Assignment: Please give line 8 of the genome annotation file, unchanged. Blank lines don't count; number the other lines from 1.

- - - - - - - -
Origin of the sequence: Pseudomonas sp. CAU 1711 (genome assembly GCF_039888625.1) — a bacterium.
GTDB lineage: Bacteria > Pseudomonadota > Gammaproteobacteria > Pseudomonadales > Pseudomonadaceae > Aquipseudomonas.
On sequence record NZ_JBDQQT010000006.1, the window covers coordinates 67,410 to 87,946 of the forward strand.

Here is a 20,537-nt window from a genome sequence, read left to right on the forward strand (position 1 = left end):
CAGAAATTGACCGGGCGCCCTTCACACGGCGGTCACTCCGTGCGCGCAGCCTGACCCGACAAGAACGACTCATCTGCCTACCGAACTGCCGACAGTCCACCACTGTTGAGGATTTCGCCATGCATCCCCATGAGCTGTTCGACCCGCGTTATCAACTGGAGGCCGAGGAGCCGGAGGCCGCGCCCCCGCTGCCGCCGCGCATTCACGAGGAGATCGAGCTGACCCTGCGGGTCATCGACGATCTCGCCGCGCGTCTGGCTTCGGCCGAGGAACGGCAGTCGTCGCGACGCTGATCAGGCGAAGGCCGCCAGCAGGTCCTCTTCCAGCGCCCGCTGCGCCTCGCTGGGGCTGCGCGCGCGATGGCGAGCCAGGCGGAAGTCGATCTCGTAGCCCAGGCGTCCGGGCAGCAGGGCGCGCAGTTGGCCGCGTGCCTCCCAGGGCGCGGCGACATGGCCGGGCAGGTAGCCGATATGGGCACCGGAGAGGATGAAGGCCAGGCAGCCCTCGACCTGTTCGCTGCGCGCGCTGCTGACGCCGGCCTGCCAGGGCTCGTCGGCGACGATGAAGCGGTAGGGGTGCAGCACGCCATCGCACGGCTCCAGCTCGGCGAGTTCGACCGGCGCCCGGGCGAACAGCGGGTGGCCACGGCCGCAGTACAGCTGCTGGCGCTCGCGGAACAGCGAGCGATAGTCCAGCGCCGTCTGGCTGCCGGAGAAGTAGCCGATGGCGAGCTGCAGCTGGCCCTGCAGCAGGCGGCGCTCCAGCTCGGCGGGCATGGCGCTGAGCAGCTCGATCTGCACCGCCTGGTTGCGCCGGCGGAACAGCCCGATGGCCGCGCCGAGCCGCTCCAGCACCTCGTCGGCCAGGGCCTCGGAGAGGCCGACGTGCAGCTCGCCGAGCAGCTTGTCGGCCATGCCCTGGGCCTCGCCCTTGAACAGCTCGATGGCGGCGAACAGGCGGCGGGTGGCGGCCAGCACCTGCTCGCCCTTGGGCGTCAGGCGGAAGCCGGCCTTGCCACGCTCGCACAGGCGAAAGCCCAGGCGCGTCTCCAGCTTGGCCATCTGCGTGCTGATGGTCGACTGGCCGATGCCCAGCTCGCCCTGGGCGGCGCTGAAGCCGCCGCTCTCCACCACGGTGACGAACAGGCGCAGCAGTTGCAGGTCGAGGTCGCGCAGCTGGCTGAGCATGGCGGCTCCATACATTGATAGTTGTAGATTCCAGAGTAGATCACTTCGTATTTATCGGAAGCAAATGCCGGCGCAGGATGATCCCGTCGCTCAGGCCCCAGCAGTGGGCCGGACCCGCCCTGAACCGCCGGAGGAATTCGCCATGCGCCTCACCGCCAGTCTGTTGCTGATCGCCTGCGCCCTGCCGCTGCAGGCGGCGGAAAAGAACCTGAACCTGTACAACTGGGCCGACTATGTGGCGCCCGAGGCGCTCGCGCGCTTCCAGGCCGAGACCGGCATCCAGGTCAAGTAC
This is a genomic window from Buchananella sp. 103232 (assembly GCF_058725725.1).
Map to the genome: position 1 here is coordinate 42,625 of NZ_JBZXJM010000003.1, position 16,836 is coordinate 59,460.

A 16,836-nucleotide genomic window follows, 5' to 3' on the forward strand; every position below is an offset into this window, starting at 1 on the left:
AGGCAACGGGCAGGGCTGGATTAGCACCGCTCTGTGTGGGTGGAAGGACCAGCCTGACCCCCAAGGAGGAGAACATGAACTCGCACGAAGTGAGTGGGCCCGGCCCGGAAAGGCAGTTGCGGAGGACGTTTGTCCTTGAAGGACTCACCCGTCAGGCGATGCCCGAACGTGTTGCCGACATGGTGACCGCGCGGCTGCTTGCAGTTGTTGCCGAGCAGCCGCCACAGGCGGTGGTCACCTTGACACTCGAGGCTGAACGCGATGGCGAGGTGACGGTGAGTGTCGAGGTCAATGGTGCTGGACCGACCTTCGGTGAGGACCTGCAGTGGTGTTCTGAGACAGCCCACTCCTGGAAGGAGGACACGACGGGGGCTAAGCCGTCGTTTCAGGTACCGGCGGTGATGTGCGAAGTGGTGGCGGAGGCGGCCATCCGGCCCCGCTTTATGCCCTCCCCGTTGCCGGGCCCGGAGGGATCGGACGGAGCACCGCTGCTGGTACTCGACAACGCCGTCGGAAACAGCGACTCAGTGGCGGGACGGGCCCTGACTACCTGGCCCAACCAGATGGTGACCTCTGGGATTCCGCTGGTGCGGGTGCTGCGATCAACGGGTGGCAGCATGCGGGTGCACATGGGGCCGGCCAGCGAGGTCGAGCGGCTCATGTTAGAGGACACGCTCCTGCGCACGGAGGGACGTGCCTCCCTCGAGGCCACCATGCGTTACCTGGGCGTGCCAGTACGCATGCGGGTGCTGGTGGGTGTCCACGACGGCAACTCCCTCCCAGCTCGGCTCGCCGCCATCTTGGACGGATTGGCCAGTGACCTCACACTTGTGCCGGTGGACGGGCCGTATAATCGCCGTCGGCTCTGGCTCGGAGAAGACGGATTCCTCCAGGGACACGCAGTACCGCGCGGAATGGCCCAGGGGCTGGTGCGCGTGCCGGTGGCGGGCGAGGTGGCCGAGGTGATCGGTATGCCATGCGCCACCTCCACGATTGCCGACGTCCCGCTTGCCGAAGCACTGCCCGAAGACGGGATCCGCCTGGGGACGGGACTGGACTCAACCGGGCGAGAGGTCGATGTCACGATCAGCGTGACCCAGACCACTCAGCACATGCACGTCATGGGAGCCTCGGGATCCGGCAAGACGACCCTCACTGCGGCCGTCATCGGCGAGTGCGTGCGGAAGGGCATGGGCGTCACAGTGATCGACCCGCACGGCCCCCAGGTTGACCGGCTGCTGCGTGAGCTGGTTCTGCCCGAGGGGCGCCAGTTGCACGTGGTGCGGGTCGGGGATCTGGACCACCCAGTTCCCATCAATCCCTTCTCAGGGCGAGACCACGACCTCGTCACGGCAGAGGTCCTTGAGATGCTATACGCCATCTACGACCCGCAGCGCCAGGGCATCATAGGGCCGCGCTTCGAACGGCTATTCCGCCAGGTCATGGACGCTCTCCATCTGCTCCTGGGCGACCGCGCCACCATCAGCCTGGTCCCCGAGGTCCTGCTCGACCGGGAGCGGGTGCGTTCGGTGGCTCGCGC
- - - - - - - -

A 16,836-nucleotide genomic window follows, 5' to 3' on the forward strand; every position below is an offset into this window, starting at 1 on the left: